Quotes About Journalism, Journalists, Reporters, Writers, Editors
It's the job of journalists to afflict the comfortable and comfort the afflicted.
The American mass media have achieved what American political might could not: World domination. ~Akbar S. Ahmed
Freedom of the press in Britain is freedom to print such of the proprietor's prejudices as the advertiser's won't object to. ~Helen Swaffer
Freedom of the press is limited to those who own one.~ A. J. Liebling
Journalists are like dogs, when ever anything moves they begin to bark. ~ Arthur Schopenhauer
Journalism could be described as turning one's enemies into money. ~ Craig Brown
The media know exactly what they’re doing, focusing our attention on Arsenio’s hairdo. We need to keep our brains brimming with rubbish. If we didn’t, we might think about things. ~ Cynthia Heimel (If you can't live without me)
Thanks to my solid academic training, today I can write hundreds of words on virtually any topic without possessing a shred of information which is how I got a good job in journalism. ~ Dave Barry
If I had my choice I would kill every reporter in the world, but I am sure we would be getting reports from Hell before breakfast. ~William Tecumseh Sherman
You should never pick up a newspaper when you're feeling good, because every newspaper has a special department, called the Bummer Desk, which is responsible for digging up depressing front-page stories. Dave Barry
I believe in equality for everyone, except reporters and photographers.--Gandhi
You've only got to be in public life for about a week before you start to question if the newspapers are even giving you today's date with any accuracy! ~ Jonathan Lynn & Anthony Jay
Journalism - a profession whose business it is to explain to others what it personally does not understand. ~Lord Northcliffe
In the hierarchy of predatory animals, Journalists are the carrion eaters.--Jacques Welter
in November, 1984 on the occasion of his changing professions from Journalism to the computer industry.
If you're not careful, the newspapers will have you hating the people who are being oppressed, and loving the people who are doing the oppressing. ~Malcolm X
Journalism is organized gossip. ~Edward Egglestone
Television has a real problem. They have no page two. Consequently every big story gets the same play and comes across to the viewer as a really big, scary one. ~Art Buchwald, 1969
I do not mean to be the slightest bit critical of TV newspeople, who do a superb job, considering that they operate under severe time constraints and have the intellectual depth of hamsters. But TV news can only present the "bare bones" of a story; it takes a newspaper, with its capability to present vast amounts of information, to render the story truly boring. ~Dave Barry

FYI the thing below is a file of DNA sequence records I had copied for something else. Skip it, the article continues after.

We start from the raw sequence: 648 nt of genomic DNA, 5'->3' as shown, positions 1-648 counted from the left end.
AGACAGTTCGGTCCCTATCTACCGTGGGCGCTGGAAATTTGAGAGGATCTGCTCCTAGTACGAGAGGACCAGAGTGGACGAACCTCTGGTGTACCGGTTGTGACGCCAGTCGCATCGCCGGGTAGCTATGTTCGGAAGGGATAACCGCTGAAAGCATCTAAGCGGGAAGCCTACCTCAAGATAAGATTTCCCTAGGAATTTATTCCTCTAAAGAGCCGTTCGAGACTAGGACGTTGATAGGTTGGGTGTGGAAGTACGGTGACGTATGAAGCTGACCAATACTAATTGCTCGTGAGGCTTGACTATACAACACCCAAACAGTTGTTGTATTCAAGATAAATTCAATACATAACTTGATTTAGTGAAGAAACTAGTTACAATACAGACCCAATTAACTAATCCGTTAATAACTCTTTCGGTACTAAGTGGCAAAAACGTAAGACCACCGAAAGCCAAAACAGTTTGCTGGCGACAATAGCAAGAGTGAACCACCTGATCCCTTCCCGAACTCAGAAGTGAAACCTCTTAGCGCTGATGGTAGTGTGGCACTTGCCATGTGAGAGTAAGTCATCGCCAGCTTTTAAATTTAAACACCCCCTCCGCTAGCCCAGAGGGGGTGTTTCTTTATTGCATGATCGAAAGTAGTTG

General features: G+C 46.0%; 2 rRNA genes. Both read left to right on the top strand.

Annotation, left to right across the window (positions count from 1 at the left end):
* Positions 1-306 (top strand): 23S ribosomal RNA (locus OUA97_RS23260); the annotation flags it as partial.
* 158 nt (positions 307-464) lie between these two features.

Anyone who edits their own copy has a fool for an editor.--Donald Davis, Bureau Manager, UPI Boston (BH), March 1975 (spoken to Paul Schindler)
Fiction is a bridge to the truth that journalism can't reach.--Gonzo Journalist Hunter Thompson
USA Today, March 26, 1998
People everywhere confuse what they read in newspapers with news.
A. J. Liebling
The idea that media is there to educate us, or to inform us, is ridiculous because that's about tenth or eleventh on their list. Abbie Hoffman
Journalism - an ability to meet the challenge of filling the space. Rebecca West
Literature is the art of writing something that will be read twice; journalism what will be read once.
USA Today has come out with a new survey - apparently, three out of every four people make up 75% of the population. David Letterman
Editor: a person employed by a newspaper, whose business it is to separate the wheat from the chaff, and to see that the chaff is printed. Elbert Hubbard
It's amazing that the amount of news that happens in the world every day always just exactly fits the newspaper. Jerry Seinfeld
Advertisements... contain the only truths to be relied on in a newspaper. Thomas Jefferson
I do not take a single newspaper, nor read one a month, and I feel myself infinitely the happier for it.
I read the newspaper avidly. It is my one form of continuous fiction. Aneurin Bevan
The bigger the information media, the less courage and freedom they follow. Bigness means weakness.
The press, like fire, is an excellent servant, but a terrible master. James Fenimore Cooper
Burke said there were Three Estates in Parliament; but, in the Reporter's gallery yonder, there sat a fourth estate more important far than they all. Thomas Carlyle
If one morning I walked on top of the water across the Potomac River, the headline that afternoon would read: "President Can't Swim." ~Lyndon B. Johnson
They kill good trees to put out bad newspapers. ~James G. Watt, quoted in Newsweek, 8 March 1982
I am unable to understand how a man of honor could take a newspaper in his hands without a shudder of disgust. ~Charles Baudelaire
No news is good news. No journalists is even better. ~Nicolas Bentley
You can crush a man with journalism. ~William Randolph Hearst
You don't realize how little accuracy there is in network TV reporting until they cover a story in your hometown. ~Robert Brault
Every newspaper editor owes tribute to the devil. ~Jean de la Fontaine